Football Equipment — the Impact is has on the Game
October 14, 2019
On third down, I called the next play to my team in the huddle. “Ready” “Break” the team replied we ran to the line.
The defense of line looked furious, “DOWN, READY, SET GO!” The ball snapped, I looked up to pass but in no time the SEAS defensive player was running right me.
I hit the ground. When I got up, my throat was hurting badly from our heads colliding.
There have been as many 67,000 concussions in a single high school football year nationwide, and almost 3 million football players between the ages of seven and 14 have had a concussion, according to the Orthopedic Journal of Sports Illustrated. In 2017 alone, there were 281 concussions. But the number of concussions went down dramatically the very next year — just 67. The reason? New technology designed intentionally to better prevent concussions.
Riddell came out with one of their best products, a helmet called the Speed Flex. Riddell found out that most of the hits to the head come to the forehead so they designed the Speed Flex with a U shape in the front that flexes in when that spot is hit to absorb the impact. It is not cheap though, costing between $200 and $500. I recently switched to the Speed Flex, but my parents had to buy it for me. The East seventh grade players use the Riddell helmets from two generations ago, called the Revolution. The eighth graders use the Riddell Speed helmets, which is the model released before the Speed Flex.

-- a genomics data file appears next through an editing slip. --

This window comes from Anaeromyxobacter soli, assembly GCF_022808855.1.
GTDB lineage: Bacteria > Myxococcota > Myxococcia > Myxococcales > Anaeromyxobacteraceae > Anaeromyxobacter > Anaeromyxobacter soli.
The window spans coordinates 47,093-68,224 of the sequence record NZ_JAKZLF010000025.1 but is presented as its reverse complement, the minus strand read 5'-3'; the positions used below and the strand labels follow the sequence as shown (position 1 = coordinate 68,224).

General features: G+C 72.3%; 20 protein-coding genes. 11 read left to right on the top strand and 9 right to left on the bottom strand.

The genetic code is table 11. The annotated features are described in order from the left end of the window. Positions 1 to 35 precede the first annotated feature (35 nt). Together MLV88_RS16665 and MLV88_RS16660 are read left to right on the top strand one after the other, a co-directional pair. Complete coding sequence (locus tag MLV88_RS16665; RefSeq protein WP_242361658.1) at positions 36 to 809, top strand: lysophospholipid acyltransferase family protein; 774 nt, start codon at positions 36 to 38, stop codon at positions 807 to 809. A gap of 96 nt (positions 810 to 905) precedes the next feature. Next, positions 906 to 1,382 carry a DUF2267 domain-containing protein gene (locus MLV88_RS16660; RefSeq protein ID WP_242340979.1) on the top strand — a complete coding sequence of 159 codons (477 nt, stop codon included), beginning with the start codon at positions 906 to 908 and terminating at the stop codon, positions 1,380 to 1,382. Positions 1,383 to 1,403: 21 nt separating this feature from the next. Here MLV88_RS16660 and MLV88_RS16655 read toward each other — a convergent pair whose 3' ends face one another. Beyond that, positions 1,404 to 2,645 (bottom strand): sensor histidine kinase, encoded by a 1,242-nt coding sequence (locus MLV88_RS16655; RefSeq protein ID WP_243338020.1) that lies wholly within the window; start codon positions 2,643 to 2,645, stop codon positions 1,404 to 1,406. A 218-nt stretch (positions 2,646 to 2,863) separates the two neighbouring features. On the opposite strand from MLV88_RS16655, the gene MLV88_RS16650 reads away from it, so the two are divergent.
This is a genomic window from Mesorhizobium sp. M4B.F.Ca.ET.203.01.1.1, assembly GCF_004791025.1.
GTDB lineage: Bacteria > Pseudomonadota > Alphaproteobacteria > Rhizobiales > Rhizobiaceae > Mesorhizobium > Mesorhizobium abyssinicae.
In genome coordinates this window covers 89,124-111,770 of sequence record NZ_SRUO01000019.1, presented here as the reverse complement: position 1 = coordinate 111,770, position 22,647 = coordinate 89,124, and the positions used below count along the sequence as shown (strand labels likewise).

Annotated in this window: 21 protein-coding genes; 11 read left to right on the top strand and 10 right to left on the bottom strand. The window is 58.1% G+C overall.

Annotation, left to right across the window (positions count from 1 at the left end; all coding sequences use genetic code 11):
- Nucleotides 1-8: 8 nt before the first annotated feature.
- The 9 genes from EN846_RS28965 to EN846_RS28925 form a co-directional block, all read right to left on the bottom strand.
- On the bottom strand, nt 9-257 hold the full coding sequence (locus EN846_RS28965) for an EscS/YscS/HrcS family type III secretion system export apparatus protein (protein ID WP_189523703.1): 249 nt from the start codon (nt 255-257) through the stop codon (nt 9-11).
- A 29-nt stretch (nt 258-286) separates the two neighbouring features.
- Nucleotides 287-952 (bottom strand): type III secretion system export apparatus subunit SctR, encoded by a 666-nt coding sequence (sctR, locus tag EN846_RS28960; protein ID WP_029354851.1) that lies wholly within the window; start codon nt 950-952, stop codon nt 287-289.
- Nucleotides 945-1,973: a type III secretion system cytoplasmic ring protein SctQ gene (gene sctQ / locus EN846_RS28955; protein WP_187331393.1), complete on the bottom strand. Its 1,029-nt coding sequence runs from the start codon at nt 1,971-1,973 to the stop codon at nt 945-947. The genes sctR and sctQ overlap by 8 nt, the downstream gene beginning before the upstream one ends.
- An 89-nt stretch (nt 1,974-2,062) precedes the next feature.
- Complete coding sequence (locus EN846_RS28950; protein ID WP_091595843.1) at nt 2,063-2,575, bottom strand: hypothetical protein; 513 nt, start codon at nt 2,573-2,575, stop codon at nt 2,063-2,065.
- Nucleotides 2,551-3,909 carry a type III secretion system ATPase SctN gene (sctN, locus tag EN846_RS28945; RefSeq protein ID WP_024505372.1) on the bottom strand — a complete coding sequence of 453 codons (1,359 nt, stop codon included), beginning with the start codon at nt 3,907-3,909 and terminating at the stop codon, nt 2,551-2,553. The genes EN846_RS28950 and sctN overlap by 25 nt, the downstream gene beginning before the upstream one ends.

“I think equipment is old, and the helmets are roughly safe but they can be safer,” said seventh grader Nich Vannes. “The helmets give me bad headaches, I think we can invest more into our equipment to try to keep us as safe as possible.”
The Revolution helmets were released almost 20 years ago. Vannes’ helmet says it was released in 2009.
“I really don’t like how you can look into the helmet and see the label “made in 2009,” Vannes said. .”It makes me feel like it is not going to protect me from big hits. I would feel more protected with the helmets that the pros wear.”
Scotty Goodwin, seventh grader, also ended up switching to the Speedflex this season.
“I switched helmets to give me more protection from the hits,” Goodwin said. “My new helmet is tighter on my head and makes me feel like I’m protected. The school’s helmets look really beat up, and seem like they aren’t going to protect us.”
“I used a pretty big amount of money on that helmet.” Says coach Goowwin “To keep my child’s head safe. I want to do that for all of the kids, but it is too much money. That’s why I would like to do a fundraiser to raise money for better equipment.”